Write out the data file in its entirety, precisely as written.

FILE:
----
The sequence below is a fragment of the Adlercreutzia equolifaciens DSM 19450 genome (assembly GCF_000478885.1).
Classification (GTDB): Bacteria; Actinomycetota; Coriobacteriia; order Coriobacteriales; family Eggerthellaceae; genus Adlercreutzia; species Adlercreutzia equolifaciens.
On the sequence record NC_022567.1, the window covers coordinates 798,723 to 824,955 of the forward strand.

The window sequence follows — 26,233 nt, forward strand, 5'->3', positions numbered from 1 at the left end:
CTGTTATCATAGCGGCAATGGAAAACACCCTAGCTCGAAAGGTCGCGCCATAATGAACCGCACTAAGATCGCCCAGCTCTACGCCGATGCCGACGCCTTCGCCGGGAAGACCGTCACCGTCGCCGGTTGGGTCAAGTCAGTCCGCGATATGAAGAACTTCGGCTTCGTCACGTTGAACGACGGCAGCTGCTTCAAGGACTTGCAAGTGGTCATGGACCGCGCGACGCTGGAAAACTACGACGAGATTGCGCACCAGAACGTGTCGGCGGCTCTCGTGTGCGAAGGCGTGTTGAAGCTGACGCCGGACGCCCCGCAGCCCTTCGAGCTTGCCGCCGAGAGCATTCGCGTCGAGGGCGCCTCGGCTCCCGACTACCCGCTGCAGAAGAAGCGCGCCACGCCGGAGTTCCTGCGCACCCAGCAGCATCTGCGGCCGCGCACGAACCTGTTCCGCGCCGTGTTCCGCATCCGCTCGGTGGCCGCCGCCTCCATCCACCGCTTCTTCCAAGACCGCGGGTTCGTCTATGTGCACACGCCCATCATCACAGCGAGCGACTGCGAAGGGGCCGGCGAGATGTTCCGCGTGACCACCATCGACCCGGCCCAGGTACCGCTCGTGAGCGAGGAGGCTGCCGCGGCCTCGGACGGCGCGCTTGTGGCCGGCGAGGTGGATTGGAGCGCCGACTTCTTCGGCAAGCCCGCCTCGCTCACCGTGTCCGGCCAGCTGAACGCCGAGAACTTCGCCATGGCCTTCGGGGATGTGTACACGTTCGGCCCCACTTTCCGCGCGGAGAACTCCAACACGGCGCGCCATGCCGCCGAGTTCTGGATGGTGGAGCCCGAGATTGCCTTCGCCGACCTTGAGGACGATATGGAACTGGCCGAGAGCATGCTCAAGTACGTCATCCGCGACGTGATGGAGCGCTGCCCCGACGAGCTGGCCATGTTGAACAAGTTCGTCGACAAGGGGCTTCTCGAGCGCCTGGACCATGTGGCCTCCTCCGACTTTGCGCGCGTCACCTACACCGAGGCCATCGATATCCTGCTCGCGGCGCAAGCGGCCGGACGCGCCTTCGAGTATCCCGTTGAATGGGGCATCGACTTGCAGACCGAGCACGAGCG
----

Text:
The sequence below is a fragment of the Adlercreutzia equolifaciens DSM 19450 genome (assembly GCF_000478885.1).
Classification (GTDB): Bacteria; Actinomycetota; Coriobacteriia; order Coriobacteriales; family Eggerthellaceae; genus Adlercreutzia; species Adlercreutzia equolifaciens.
On the sequence record NC_022567.1, the window covers coordinates 798,723 to 824,955 of the forward strand.

The window sequence follows — 26,233 nt, forward strand, 5'->3', positions numbered from 1 at the left end:
CTGTTATCATAGCGGCAATGGAAAACACCCTAGCTCGAAAGGTCGCGCCATAATGAACCGCACTAAGATCGCCCAGCTCTACGCCGATGCCGACGCCTTCGCCGGGAAGACCGTCACCGTCGCCGGTTGGGTCAAGTCAGTCCGCGATATGAAGAACTTCGGCTTCGTCACGTTGAACGACGGCAGCTGCTTCAAGGACTTGCAAGTGGTCATGGACCGCGCGACGCTGGAAAACTACGACGAGATTGCGCACCAGAACGTGTCGGCGGCTCTCGTGTGCGAAGGCGTGTTGAAGCTGACGCCGGACGCCCCGCAGCCCTTCGAGCTTGCCGCCGAGAGCATTCGCGTCGAGGGCGCCTCGGCTCCCGACTACCCGCTGCAGAAGAAGCGCGCCACGCCGGAGTTCCTGCGCACCCAGCAGCATCTGCGGCCGCGCACGAACCTGTTCCGCGCCGTGTTCCGCATCCGCTCGGTGGCCGCCGCCTCCATCCACCGCTTCTTCCAAGACCGCGGGTTCGTCTATGTGCACACGCCCATCATCACAGCGAGCGACTGCGAAGGGGCCGGCGAGATGTTCCGCGTGACCACCATCGACCCGGCCCAGGTACCGCTCGTGAGCGAGGAGGCTGCCGCGGCCTCGGACGGCGCGCTTGTGGCCGGCGAGGTGGATTGGAGCGCCGACTTCTTCGGCAAGCCCGCCTCGCTCACCGTGTCCGGCCAGCTGAACGCCGAGAACTTCGCCATGGCCTTCGGGGATGTGTACACGTTCGGCCCCACTTTCCGCGCGGAGAACTCCAACACGGCGCGCCATGCCGCCGAGTTCTGGATGGTGGAGCCCGAGATTGCCTTCGCCGACCTTGAGGACGATATGGAACTGGCCGAGAGCATGCTCAAGTACGTCATCCGCGACGTGATGGAGCGCTGCCCCGACGAGCTGGCCATGTTGAACAAGTTCGTCGACAAGGGGCTTCTCGAGCGCCTGGACCATGTGGCCTCCTCCGACTTTGCGCGCGTCACCTACACCGAGGCCATCGATATCCTGCTCGCGGCGCAAGCGGCCGGACGCGCCTTCGAGTATCCCGTTGAATGGGGCATCGACTTGCAGACCGAGCACGAGCG